From the time Moses penned the book of Genesis people who believe the Bible to be inspired of God have considered the earth relatively young, within the time frame of a few thousand years, not billions or even millions of years.

However, within the last two centuries another idea of the earth's age has emerged. This new concept has come about due to a growing belief in the theory of evolution, a theory which requires multiplied millions of years for the development of life on earth. Belief in the theory has been promoted as a science and has gradually come to dominate scientific circles, although there is no scientific evidence supporting it.

The influence of the evolutionary theory has been so cleverly advanced that many Bible believing people have fallen under its influence and, consequently, have been convinced to accept an "old earth" theology.

But the obvious question is raised: How can an old earth theology be harmonized with the Biblical account of creation? In an attempt to harmonize this contradiction two views have been advanced.

THE "DAY AGE" THEORY: -- This theory teaches that each of the six days of creation were not ordinary days, but were long periods of time, extremely long eons of time. Hence, the word "day" is said to be figurative or symbolic. However, that the word "day" in Gen. 1 is a normal, twenty-four hour day is shown by the following:

1) One principle of Biblical interpretation is that words are to be understood in their normal, literal sense unless there is something in the context that demands otherwise. However, there is nothing in Gen. 1 that even hints at the "days" being anything other than regular, twenty-four hour days.

2) The days are addressed as "first day," "second day," "third day," and so on. Note that throughout the rest of the Old Testament when the word "day" (yom) is joined with a numeral, it consistently refers to a normal day.

3) Each day has a morning and evening, which is simply a Jewish idiom for expressing the two halves of a normal day, much as we would say night and day.

Additionally, if the days were long eons of time, there are a number of unexplainable problems. For example:

1) How did insect-cross-pollinated vegetation (created on day three) exist for millions of years without insects (created on day six) to cross-pollinate them?

2) How did vegetation (created on day three) exist for millions of years without mist (created on day six) to water them?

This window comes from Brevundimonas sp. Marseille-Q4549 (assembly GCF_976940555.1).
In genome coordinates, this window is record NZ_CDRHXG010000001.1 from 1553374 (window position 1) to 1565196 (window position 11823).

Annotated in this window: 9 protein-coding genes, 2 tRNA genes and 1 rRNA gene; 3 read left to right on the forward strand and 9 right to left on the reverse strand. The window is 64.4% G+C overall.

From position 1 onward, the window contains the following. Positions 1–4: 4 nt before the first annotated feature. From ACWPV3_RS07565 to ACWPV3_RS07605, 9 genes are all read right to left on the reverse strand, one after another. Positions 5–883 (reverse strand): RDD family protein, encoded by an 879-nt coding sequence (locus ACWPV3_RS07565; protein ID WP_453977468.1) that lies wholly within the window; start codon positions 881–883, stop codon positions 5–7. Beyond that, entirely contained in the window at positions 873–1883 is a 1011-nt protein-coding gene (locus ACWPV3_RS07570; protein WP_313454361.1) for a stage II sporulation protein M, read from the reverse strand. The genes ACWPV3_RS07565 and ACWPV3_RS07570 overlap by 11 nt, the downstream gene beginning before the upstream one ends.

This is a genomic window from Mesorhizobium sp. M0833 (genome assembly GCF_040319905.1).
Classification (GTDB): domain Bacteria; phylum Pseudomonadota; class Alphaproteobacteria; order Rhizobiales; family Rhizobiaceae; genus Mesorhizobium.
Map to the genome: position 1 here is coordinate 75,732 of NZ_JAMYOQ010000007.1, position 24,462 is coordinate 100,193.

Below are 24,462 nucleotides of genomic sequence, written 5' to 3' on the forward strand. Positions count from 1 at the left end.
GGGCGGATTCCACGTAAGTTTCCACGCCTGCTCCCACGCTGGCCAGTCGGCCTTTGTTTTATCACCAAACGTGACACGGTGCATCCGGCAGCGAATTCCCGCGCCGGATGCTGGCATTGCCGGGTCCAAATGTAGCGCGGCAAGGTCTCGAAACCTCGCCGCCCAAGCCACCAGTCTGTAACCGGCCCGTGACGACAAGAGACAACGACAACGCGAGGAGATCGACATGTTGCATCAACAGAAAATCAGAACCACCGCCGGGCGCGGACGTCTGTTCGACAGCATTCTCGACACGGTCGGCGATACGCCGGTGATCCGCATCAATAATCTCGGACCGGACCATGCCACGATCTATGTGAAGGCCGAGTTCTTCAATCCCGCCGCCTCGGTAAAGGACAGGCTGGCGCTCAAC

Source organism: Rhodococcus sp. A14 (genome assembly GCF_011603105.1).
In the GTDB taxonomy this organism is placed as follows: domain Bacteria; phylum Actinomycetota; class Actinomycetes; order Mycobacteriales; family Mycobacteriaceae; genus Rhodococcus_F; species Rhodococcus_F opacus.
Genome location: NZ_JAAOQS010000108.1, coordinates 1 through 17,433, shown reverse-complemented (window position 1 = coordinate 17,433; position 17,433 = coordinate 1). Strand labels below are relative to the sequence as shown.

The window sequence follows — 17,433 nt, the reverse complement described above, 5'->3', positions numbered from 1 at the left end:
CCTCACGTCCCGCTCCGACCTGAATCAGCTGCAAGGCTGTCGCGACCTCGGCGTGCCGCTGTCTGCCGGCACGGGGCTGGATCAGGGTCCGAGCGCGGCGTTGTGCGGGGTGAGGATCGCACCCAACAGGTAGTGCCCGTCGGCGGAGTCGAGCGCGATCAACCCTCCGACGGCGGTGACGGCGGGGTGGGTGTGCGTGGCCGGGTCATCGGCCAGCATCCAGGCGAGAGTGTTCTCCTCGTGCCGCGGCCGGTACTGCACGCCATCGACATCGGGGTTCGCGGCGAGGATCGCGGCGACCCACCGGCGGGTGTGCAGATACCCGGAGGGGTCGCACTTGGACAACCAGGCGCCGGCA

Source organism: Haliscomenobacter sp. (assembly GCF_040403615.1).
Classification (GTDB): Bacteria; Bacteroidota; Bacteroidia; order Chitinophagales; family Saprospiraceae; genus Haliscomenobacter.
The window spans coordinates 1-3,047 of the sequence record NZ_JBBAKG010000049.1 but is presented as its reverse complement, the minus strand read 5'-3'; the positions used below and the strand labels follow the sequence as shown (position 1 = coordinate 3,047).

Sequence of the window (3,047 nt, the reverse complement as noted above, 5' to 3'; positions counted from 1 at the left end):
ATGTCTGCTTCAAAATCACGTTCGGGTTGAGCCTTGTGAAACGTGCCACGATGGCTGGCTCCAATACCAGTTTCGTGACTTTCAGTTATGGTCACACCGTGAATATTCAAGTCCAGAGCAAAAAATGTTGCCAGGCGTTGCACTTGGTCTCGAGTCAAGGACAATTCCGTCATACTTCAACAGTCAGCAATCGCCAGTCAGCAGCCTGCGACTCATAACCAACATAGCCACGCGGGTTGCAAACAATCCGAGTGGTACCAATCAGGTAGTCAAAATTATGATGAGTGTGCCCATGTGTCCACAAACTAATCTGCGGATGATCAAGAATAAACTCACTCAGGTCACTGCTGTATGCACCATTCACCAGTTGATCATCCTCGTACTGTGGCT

The fact is, the only reason some regard the days of Gen. 1, as long periods of time is because of the preconceived idea of an old earth.

THE "GAP" THEORY: -- This theory teaches there are two separate creations divided by a gap. It is said there was an initial creation in Gen. 1:1 and another creation involving six days. Presumably, there was a gap between the two involving possibly billions of years. However, there is a very serious problem with this view as well.

Moses, the writer of Genesis, also penned the book of Exodus. In that book he also addresses creation. From the Genesis account it can be logically concluded that the total of creation took place within the six days. However, the Exodus account is more precise, specifying a time frame. Exo. 20:11 reads, "For in six days the Lord made heaven and earth, the sea, and all that in them is..." So, the creation of heaven and earth mentioned in Gen. 1:1 is placed within the six days. Also, in Exo. 31:17 Moses reaffirmed this truth. "... for in six days the Lord made heaven and earth..." Therefore, gap theorists are forced to give an unnatural meaning to the days in Gen. 1.

The Scriptures could not be clearer. There are not two creations divided by a so-called gap, but only one creation of the six days, which included Gen. 1:1. So the question we ask is this: Do we take the gap theorist's view of Gen. 1 or do we take the testimony of the inspired writer? The answer is obvious.

Trying to harmonize an old earth theology with the Scriptures is a futile effort. The Word of God is simply too plain on this vital truth.

By Jon Gary Williams in Bulletin Briefs, Vol. 10, No. 8, Aug. 2007.

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